Syndicate content

More in Tux Machines

Polar M600 review: The best sports focused Android Wear smartwatch available

Polar created a solid Android Wear device and when you consider it is also a highly functional GPS sports watch, the $329.95 retail price is very reasonable. You can purchase one in black or white. Polar has done a great job of updating the Polar V800 sports watch so you can expect to see updates for its first Android Wear device as well. Read more

Ubuntu MATE 16.10 Beta 2 Ships with MATE Desktop 1.15.1 and Linux Kernel 4.8

Today, September 28, 2016, Softpedia was informed by Canonical's Martin Wimpress about the release and immediate availability of the second and last Beta development milestone of the upcoming Ubuntu MATE 16.10 operating system. Read more

Next Huawei Smartwatch Could Run Tizen, not Android Wear

Today, we are hearing some news that Huawei is said to be developing smartwatches that will run Tizen! According to JoongAng Ilbo, a South Korean daily newspaper published in Seoul, Huawei are currently working with Samsung to deploy the operating system in its next smartwatches. Read more

today's leftovers

  • Microsoft paid me $650 to scrub Windows 10 from my grandpa's PC, says man
    Microsoft has paid the relative of an Alzheimer’s patient for having to scrub his PC clean of Windows 10. Jesse Worley said he'd received a cheque for $650 from Microsoft – seen by The Register – which he told us he'd received after threatening the giant with court action over an unwanted Windows 10 upgrade. Tech consultant Worley sought payment from the vendor for the 10 hours it took to rebuild his grandfather’s custom-build PC, re-installing Windows 7 to resemble Windows XP, in order to banish Windows 10. However, Worley – inspired by the case of a Californian woman over the unauthorised upgrade of her PC to Windows 10 – told The Reg he wasn’t interested in the money. He’d wanted to Microsoft to acknowledge it had slipped up with its notorious Get Windows 10 (GWX) nagware notifications, which he branded “deliberately misleading”. “Had Microsoft not gone out of their way to be deceptive, my grandfather pretty clearly wouldn't have been updated to Windows 10," he said.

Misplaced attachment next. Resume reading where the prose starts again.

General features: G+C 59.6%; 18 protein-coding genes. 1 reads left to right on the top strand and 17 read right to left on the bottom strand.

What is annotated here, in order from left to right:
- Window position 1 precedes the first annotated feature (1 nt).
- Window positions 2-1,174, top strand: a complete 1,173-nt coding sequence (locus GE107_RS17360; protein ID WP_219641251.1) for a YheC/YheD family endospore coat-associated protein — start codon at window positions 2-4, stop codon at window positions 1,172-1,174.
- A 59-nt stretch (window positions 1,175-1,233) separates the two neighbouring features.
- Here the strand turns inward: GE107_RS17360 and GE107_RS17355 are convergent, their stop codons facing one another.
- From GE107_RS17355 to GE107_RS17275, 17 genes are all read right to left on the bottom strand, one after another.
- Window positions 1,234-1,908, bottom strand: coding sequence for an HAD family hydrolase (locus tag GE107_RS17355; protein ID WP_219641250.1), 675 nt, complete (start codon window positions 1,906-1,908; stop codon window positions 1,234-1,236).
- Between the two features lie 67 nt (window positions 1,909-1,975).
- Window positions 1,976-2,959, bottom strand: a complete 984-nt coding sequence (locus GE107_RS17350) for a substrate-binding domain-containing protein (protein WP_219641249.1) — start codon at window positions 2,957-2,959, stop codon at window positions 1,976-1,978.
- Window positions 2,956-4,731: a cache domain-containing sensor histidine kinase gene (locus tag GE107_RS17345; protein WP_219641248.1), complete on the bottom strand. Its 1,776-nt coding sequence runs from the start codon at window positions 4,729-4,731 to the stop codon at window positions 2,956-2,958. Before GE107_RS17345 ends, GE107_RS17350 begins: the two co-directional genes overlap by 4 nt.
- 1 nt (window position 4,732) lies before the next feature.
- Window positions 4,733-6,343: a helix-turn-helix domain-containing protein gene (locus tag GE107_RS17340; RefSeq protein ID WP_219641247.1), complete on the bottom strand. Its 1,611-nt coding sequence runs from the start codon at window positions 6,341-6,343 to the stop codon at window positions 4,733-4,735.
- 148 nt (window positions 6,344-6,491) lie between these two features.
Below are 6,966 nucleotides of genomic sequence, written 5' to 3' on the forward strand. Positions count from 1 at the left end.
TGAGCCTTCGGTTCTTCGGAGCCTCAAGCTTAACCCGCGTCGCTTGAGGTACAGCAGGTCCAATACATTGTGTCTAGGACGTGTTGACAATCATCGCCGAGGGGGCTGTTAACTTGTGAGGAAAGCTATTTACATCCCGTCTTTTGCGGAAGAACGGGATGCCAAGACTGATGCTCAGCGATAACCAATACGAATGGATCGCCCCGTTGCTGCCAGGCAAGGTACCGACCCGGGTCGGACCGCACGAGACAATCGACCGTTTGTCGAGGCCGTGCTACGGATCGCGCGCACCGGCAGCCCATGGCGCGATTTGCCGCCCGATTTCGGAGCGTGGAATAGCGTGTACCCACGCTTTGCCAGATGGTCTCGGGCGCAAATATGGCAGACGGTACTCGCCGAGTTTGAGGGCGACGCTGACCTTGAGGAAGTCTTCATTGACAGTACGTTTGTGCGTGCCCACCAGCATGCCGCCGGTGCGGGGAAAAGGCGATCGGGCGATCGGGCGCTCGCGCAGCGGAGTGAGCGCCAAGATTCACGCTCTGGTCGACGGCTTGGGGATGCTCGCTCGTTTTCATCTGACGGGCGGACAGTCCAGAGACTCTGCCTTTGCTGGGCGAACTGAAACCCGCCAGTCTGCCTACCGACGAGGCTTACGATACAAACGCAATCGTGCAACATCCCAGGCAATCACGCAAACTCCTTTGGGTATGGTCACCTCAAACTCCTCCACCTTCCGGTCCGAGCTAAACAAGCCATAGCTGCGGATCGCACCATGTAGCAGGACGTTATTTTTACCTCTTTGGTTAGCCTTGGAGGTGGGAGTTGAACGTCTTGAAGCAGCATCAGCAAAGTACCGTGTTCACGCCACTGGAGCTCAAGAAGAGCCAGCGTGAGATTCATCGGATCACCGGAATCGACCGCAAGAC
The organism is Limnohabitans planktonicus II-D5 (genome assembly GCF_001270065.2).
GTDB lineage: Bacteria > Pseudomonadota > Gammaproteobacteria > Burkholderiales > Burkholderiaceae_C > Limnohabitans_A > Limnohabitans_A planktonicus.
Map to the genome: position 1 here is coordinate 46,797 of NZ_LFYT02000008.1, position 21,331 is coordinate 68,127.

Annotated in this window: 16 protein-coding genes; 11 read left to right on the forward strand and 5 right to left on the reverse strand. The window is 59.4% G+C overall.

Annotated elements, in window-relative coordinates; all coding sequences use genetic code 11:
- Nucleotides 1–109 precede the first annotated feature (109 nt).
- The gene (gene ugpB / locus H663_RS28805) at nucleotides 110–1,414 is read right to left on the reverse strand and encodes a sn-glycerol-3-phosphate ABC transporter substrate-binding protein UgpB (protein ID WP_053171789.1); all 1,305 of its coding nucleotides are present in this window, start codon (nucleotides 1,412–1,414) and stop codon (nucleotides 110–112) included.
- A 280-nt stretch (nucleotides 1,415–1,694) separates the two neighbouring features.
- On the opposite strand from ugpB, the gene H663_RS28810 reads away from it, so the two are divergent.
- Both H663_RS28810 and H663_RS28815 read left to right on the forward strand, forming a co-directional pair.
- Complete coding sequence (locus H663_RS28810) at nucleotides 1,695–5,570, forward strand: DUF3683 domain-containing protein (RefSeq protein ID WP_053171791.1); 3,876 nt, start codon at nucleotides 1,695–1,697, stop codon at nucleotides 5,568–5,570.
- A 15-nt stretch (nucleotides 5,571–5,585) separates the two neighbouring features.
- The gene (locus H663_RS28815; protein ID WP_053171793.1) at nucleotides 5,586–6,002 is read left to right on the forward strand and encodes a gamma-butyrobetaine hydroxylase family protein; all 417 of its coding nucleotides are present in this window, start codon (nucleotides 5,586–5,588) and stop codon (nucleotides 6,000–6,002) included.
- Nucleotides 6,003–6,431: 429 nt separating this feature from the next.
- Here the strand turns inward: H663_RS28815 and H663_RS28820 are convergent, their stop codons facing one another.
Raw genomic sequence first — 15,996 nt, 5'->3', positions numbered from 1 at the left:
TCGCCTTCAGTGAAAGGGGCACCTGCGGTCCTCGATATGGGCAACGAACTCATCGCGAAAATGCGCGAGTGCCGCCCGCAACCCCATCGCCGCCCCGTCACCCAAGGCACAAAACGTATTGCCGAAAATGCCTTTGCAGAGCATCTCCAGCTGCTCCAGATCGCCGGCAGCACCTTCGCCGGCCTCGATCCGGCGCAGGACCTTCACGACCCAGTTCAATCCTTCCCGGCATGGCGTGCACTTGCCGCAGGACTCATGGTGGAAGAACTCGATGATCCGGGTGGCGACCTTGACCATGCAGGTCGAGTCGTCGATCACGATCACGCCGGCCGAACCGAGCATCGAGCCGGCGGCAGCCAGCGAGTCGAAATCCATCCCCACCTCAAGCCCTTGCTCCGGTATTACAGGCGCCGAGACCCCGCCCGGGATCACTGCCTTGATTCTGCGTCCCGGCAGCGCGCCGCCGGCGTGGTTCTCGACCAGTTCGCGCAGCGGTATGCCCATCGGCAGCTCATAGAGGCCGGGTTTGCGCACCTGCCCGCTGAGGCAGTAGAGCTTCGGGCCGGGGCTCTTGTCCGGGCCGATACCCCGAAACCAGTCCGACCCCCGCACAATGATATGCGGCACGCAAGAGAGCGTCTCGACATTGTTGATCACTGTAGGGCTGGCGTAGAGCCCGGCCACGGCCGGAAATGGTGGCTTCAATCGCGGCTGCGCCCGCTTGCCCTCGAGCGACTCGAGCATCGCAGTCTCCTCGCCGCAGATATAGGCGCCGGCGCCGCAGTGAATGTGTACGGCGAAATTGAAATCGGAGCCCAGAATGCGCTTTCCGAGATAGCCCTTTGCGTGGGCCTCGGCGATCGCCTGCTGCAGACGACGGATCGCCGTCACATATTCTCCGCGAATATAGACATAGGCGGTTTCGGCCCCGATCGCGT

• Why kid hackers should have a Linux computer
    Kids these days are quite amazing in how fast they learn how to use computers. And what better system for a young hacker than a Linux computer? A writer at Medium recently shared the story of how his young nephew got his very own Linux computer.
  • The Linux Setup - Daniel Foré, elementary OS
    Daniel is the founder of elementary OS, the distribution that’s famous for its own look. Daniel came to Linux through a love of customizing Windows XP, so it’s no surprise he also came to appreciate the flexibility of Linux. Interestingly, especially given the strong visual aesthetic of elementary, Daniel’s favorite app is the Scratch text editor!
  • Proxmox VE 4.3 Officially Released with New Reference Documentation, Updated GUI
    Today, September 27, 2016, Proxmox Server Solutions GmbH proudly announced the immediate availability of the Proxmox VE (Virtual Environment) 4.3 open source, Linux-based hyper-converged server virtualization solution. The biggest new feature of the Proxmox VE 4.3 release appears to be a new reference documentation that users can download in various formats, including as EPUB, PDF or HTML, helping newcomers get started with Proxmox much faster. However, it looks like it is based on the Debian GNU/Linux 8.6 "Jessie" and Ubuntu 16.04 LTS (Xenial Xerus) operating systems, running LXC 2.0 and Linux kernel 4.4 LTS.
  • SUSE Overhauls Partner Program for Linux, Storage, OpenStack Cloud, Management
    SUSE is launching an overhauled channel partner program to address four key customer needs: Enterprise Linux, software-defined storage (SDS), OpenStack cloud and systems management. The bolstered partner efforts comes only a few weeks after HP Enterprise (HPE) named SUSE as its preferred Linux distribution.
  • Onion Creates a $5 Linux Computer with Wi-Fi, Designed for IoT Applications
    Onion has produced a $5 tiny Linux computer that supports JavaScript, Python, PHP and more. In its KickStarter campaign, Onion calls the Omega2 the "World's smallest Linux server, with Wi-Fi built-in."
  • Free Today: September Issue of Linux Journal (Retail value: $5.99)